Residency Program in Ruminant Theriogenology
The goal of this 2-year residency program is to provide clinical training that qualifies individuals to sit the certification examination of the American College of Theriogenologists (ACT). It is possible for qualified candidates to receive additional training and complete a master’s level or Ph.D. degree . This residency will provide the training appropriate for a career in academia, government, industry or private specialty practice.
The majority of the residency will be working in the Ruminant Health and Reproduction Service (RHRS) to gain clinical experience with dairy and beef (cow/calf) cattle and small ruminants, including camelids. The resident will be expected to develop a working knowledge of clinical management of individual animal and herd level reproductive problems, ultrasonography, hormone management, embryo transfer and related techniques. Limited opportunities are also available for exposure to reproduction in other species including swine, equine, small animals and zoo animals, depending on the interests of the candidate. The resident will be expected to participate in all aspects of the ruminant health management program which includes clinical service, didactic lectures, seminars and continuing education. It is anticipated that formal teaching opportunities will increase with experience. The resident will also be responsible for night and weekend emergency duty for ruminants, on a rotating basis, both in the Veterinary Teaching Hospital and for Field Services.
Residents must meet the requirements for admission to the Graduate College of North Carolina State University and register, where applicable, in a graduate program after completing the first year of the residency. Opportunities exist for the pursuit of a Master of Science, Master of Veterinary Public Health, or a Doctor of Philosophy degree. There are diverse research opportunities available depending on the interest of the resident in reproduction and related areas.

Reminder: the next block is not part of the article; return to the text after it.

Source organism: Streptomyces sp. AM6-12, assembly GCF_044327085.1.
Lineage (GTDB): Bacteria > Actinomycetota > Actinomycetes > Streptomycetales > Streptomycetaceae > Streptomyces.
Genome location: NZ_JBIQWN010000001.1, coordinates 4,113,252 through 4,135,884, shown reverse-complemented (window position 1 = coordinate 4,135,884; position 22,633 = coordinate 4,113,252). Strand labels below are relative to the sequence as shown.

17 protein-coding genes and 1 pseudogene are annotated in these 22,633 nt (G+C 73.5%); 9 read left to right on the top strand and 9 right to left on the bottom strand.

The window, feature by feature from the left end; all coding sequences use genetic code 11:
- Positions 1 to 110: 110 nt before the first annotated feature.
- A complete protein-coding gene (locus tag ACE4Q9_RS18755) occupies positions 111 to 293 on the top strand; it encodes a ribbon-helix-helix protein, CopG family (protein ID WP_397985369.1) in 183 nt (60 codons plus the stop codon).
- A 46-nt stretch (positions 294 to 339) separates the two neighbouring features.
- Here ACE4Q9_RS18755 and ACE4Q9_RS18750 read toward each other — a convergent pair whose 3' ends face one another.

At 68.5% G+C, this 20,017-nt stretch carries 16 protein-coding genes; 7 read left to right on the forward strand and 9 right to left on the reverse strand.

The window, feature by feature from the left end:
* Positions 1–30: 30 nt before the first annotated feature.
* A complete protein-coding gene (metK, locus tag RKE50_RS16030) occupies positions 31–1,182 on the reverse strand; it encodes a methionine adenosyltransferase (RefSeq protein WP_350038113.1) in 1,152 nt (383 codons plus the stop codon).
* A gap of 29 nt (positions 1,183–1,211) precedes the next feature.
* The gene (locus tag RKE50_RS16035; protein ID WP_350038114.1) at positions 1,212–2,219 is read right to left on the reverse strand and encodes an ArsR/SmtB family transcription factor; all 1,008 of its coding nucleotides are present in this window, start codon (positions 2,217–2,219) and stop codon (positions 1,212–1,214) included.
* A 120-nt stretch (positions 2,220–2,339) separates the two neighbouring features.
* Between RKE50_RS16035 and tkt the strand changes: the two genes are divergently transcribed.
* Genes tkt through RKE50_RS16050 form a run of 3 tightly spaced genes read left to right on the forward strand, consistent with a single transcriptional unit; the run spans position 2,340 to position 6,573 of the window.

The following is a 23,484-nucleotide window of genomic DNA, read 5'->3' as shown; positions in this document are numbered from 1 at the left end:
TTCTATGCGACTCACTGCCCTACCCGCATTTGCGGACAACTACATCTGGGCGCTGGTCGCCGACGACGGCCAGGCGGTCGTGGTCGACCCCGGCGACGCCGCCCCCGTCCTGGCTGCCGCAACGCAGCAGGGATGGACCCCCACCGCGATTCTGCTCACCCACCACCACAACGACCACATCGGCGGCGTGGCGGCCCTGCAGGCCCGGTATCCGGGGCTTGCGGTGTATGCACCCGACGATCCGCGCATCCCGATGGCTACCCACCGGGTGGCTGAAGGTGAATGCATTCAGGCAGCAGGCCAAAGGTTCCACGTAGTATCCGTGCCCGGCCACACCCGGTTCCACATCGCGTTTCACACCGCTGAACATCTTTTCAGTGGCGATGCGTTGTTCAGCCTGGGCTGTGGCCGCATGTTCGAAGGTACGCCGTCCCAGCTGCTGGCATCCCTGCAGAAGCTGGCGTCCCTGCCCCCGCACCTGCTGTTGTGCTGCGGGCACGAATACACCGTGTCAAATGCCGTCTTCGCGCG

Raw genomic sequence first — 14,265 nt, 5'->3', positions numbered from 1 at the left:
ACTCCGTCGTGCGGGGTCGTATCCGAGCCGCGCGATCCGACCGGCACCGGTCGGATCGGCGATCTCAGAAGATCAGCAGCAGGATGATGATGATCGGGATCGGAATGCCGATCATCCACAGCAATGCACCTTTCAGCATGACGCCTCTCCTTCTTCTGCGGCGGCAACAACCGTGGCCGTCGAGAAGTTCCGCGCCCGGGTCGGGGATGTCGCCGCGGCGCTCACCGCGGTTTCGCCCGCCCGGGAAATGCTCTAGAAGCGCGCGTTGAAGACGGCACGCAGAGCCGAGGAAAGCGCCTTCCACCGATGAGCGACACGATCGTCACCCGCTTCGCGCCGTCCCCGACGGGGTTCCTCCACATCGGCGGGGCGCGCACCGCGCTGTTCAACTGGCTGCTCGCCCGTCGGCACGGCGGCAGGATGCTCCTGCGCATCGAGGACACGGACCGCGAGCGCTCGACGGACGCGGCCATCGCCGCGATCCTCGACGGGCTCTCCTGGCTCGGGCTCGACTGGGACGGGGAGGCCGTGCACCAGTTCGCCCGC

Faculty members in direct support of the program include individuals board-certified by the American College of Theriogenologists as well as the American Board of Veterinary Practitioners, and the American College of Veterinary Internal Medicine.
The resident will be encouraged to undertake a suitable research project and prepare at least one manuscript suitable for publication during the two-year program. A residency advisor and advisory committee are responsible for the resident’s program and progress. Residents will receive semi-annual written evaluations which will be discussed with the resident’s advisory committee. Re-appointment in a successive year is contingent upon satisfactory progress in the program and funding availability.A North Carolina veterinary license is required. This can be obtained after arrival via the institutional employment licensing agreement. Professional liability insurance and health insurance are provided. The resident is entitled to two weeks vacation each year to be taken by arrangement through the advisory committee.
For specific program information, please contact: